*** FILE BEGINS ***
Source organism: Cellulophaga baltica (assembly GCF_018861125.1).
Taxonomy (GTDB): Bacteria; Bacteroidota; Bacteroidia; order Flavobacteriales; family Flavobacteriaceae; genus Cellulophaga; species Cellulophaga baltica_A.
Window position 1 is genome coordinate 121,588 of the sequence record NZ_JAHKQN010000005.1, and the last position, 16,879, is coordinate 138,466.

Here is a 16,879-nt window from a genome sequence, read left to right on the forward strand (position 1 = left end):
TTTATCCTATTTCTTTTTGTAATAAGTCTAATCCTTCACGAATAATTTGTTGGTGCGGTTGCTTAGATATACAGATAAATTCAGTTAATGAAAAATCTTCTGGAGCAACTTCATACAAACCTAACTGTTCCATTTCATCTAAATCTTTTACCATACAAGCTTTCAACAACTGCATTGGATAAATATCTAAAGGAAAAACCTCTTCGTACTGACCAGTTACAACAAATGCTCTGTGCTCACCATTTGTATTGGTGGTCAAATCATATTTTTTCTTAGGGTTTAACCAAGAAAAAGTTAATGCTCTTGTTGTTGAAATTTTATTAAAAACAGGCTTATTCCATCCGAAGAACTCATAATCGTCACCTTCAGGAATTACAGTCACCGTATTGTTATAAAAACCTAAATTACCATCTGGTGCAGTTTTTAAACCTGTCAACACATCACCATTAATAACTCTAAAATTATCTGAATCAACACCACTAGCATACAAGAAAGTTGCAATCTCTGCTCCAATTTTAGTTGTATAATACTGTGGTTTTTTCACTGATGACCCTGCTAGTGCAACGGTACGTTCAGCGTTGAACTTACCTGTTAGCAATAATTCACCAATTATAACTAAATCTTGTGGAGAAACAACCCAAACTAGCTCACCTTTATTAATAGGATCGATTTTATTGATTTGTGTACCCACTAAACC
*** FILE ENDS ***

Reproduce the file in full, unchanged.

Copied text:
Source organism: Cellulophaga baltica (assembly GCF_018861125.1).
Taxonomy (GTDB): Bacteria; Bacteroidota; Bacteroidia; order Flavobacteriales; family Flavobacteriaceae; genus Cellulophaga; species Cellulophaga baltica_A.
Window position 1 is genome coordinate 121,588 of the sequence record NZ_JAHKQN010000005.1, and the last position, 16,879, is coordinate 138,466.

Here is a 16,879-nt window from a genome sequence, read left to right on the forward strand (position 1 = left end):
TTTATCCTATTTCTTTTTGTAATAAGTCTAATCCTTCACGAATAATTTGTTGGTGCGGTTGCTTAGATATACAGATAAATTCAGTTAATGAAAAATCTTCTGGAGCAACTTCATACAAACCTAACTGTTCCATTTCATCTAAATCTTTTACCATACAAGCTTTCAACAACTGCATTGGATAAATATCTAAAGGAAAAACCTCTTCGTACTGACCAGTTACAACAAATGCTCTGTGCTCACCATTTGTATTGGTGGTCAAATCATATTTTTTCTTAGGGTTTAACCAAGAAAAAGTTAATGCTCTTGTTGTTGAAATTTTATTAAAAACAGGCTTATTCCATCCGAAGAACTCATAATCGTCACCTTCAGGAATTACAGTCACCGTATTGTTATAAAAACCTAAATTACCATCTGGTGCAGTTTTTAAACCTGTCAACACATCACCATTAATAACTCTAAAATTATCTGAATCAACACCACTAGCATACAAGAAAGTTGCAATCTCTGCTCCAATTTTAGTTGTATAATACTGTGGTTTTTTCACTGATGACCCTGCTAGTGCAACGGTACGTTCAGCGTTGAACTTACCTGTTAGCAATAATTCACCAATTATAACTAAATCTTGTGGAGAAACAACCCAAACTAGCTCACCTTTATTAATAGGATCGATTTTATTGATTTGTGTACCCACTAAACC